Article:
Proposing a state budget that would include a 10 percent increase in the core instructional budget for State University of New York campuses, Governor George Pataki drew favorable responses from SUNY officials and legislators upon release of his 2000-01 budget plan.
    “Governor Pataki's proposed budget is great news for the State University of New York,” said SUNY Chancellor Robert L. King. The budget would increase the state-supported portion of SUNY's core instructional budget by $80 million, one of the largest such increases ever proposed in an Executive Budget.
    “This represents a clear commitment by Governor Pataki to help us build a durable new financial foundation for the State University,” said King. Thomas F. Egan, chairman of the State University's Board of Trustees, called the budget “a tribute to the leadership of Governor Pataki and a rousing vote of confidence in our new chancellor, Bob King.”
    The Governor's budget also reaffirms his plan to attract one or more semiconductor plants to sites in the Capital Region; included among those initiatives would be $5 million earmarked for a commitment to a joint research program at UAlbany and Rensselaer Polytechnic Institute. Pataki also proposes $14 million statewide to support current Centers for Advanced Technology, of which UAlbany's Center for Advanced Thin Film Technology is one.
    University officials were optimistic upon hearing of the proposal. “It will take time to see what the exact impact of the budget numbers will be on this campus,” said Kathryn Lowery, associate vice president for finance and business. “But we are extremely pleased that the negotiated salary items have been addressed, and we expect that the University will benefit substantially from the performance funding increases.”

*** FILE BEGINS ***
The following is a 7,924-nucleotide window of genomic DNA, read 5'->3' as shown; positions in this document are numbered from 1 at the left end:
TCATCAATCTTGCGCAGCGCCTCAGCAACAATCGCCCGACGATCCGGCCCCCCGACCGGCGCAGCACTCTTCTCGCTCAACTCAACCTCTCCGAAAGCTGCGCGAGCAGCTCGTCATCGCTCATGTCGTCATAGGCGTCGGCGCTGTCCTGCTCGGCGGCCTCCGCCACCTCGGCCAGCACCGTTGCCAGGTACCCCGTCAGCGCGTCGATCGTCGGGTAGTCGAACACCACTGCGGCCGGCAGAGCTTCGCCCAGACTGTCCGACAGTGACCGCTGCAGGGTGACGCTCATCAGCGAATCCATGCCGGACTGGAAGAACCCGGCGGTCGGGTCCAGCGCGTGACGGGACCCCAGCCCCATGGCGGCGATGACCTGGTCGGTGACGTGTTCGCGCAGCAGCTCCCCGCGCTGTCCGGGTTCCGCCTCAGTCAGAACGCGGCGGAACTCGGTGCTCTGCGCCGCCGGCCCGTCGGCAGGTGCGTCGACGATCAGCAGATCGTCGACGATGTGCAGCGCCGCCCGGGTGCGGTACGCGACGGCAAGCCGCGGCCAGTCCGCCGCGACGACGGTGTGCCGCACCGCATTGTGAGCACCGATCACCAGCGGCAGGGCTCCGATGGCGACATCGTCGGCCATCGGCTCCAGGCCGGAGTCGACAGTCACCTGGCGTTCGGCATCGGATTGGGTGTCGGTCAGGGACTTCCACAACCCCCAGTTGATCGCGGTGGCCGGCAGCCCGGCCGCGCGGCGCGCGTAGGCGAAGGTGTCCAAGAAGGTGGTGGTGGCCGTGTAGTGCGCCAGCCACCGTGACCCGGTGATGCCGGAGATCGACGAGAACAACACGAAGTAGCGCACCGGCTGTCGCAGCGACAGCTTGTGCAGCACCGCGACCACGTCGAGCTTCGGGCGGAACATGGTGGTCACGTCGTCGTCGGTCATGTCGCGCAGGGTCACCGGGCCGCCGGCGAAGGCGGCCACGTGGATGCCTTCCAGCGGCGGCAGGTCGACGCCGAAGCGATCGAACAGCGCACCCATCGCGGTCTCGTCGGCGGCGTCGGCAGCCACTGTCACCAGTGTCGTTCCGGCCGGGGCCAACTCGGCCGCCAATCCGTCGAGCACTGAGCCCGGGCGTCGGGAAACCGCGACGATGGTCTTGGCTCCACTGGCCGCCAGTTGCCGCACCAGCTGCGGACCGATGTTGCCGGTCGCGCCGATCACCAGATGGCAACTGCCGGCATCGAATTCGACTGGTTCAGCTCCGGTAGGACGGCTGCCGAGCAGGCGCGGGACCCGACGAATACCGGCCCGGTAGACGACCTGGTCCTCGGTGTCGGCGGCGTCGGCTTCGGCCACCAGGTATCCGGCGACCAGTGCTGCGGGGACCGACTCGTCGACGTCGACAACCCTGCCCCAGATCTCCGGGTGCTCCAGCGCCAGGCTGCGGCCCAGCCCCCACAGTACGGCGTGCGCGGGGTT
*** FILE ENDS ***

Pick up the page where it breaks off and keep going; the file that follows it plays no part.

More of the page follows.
The budget increase includes $56 million to cover negotiated salary increases plus $24 million in discretionary funding that will be used to reward campuses that improve their performance by increasing their enrollments, sponsored research activity and academic quality.
    “If our campuses continue to improve quality, grow enrollment and increase externally funded research the way they have done over the past two years, this budget will ensure that we will be able to handsomely reward their continued superior performance,” Egan said.
    “The Governor's proposed budgetary plan for SUNY seems to rest on a fairly solid base,” said William Scheuerman, president of the union United University Professions.

Spring Music Festival 2000 Presents Glenn Miller Orchestra February 1
By Vinny Reda

   The legendary Glenn Miller Orchestra aims to get folks in the mood for the Performing Arts Center's new professional performance series, UAlbany Presents, with two Tuesday, Feb. 1, concerts in Page Hall on the Downtown Campus.
    The Glenn Miller event is the first of three events forming the first edition of the series. Dubbed “Spring Music Festival 2000,” it also includes a March 16 performance by Five O'Clock Shadow, a vocal band with "an alternative a capella rock" sound, and an April 13 performance by six-time all-Ireland fiddle champion Martin Hayes and his partner Dennis Cahill on guitar. 
    The Miller shows are at 2 and 8 p.m. on Feb. 1. Tickets are $15 for the general public, $12 for seniors 65 and older, and $10 for students and children.
    In the future, said PAC Director and series coordinator Patrick Ferlo, PAC plans to expand the series to include a wide variety of performing arts programming. Ferlo, who graduated from the University in 1988 with a degree in theater, said, “I had always wanted the PAC to contribute something to the fabric of the University.”